Friday, February 15, 2008
I was so inspired by the sincerity at this space, which is the dreamchild of a woman named MUKAI Chihiro-san. She originally worked as a social worker but also wanted to live in a rural setting. She put it altogether to establish FUUWA, which caters to elderly and young people living in the community. If you take a look around, you can see that everyone who visits is allowed to share something and although Chihiro manages things, she is happiest when she can facilitate someone else's learning and achievements.
In the evening we all sat around, after a very long day, and drank the most delicious lemon sake drink...followed by a pot of hot tea. I didn't want the night to end, or the peace to stop flowing.
The four shoji screens behind Chihiro in this photo were done by children who live in the village. The photo doesn't do them justice, they are gorgeous.
Thursday, February 14, 2008
We created a workshop where I introduced a few simple ideas about living in India, by showing various things from India, and then Chiaki-san introduced the food that children in Kolkata eat each day: dal and chapati (rooti in Bengali). The workshop was held up in the mountains at the Sasayama Children's Museum, a creative facility established in an old primary school that allows children to explore the world around them on many levels. It was so much fun watching three - ten year olds trying so hard to make their chapati puff up perfectly in the final step!
Mustard Seeds is very proud of the project it has collaborated on with Rakutendo and Jeevika Development Society, a womens' handicraft training center in Kolkata. Rakutendo is a vegetarian bean cuisine club that studies recipes using beans from around the world and packs kits that give the exact beans and spices needed to make the recipes. A member receives the kit in the mail each month.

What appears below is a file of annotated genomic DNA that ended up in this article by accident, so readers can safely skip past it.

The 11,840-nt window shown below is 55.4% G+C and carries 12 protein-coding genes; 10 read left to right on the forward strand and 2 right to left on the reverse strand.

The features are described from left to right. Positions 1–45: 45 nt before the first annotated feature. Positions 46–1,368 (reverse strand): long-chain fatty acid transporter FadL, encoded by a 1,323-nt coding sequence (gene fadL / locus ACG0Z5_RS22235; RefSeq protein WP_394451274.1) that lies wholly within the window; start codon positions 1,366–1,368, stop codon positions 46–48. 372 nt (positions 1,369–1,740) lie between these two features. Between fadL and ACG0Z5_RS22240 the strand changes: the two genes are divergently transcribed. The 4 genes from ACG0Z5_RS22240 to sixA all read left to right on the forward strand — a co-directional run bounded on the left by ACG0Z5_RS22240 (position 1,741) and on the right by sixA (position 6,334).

About three years ago, when I was leaving Japan to return to Kolkata, Rakutendo's Bean Cuisine Club members developed a
pot cover that not only keeps food warm but allows you to take beans
off the gas burner earlier and keep the cooking going for the last 15
minutes under the pot cover. Sooooo...if 100 people save 15 minutes of gas every time they cook, it really adds up. I had asked them to put on their thinking caps to see if we could create some sort of fair trade project within the group; and I like that this product is something that also protects the environment! The pot covers are made of handloom kesh made by the Tagore Society in Santiniketan: weaving old sarees together to create incredible and one-by-one unique patterns. Even each label, a little smiling bean (thegroup's motto is "All we are saying ... is give beans a chance..."), is hand-embroidered by Jeevika, along with all the sewing on the cover itself. They are just about half way through the third order of the pot covers. Each order was for 100 pieces. That's a lot of pot covers.
Ahhhh. I love this sort of thing! Now we are working on a spice holder pouch for members to keep their spices in. Wish us luck!
Thank you to Rakutendo for making doors open for me...and so many other people.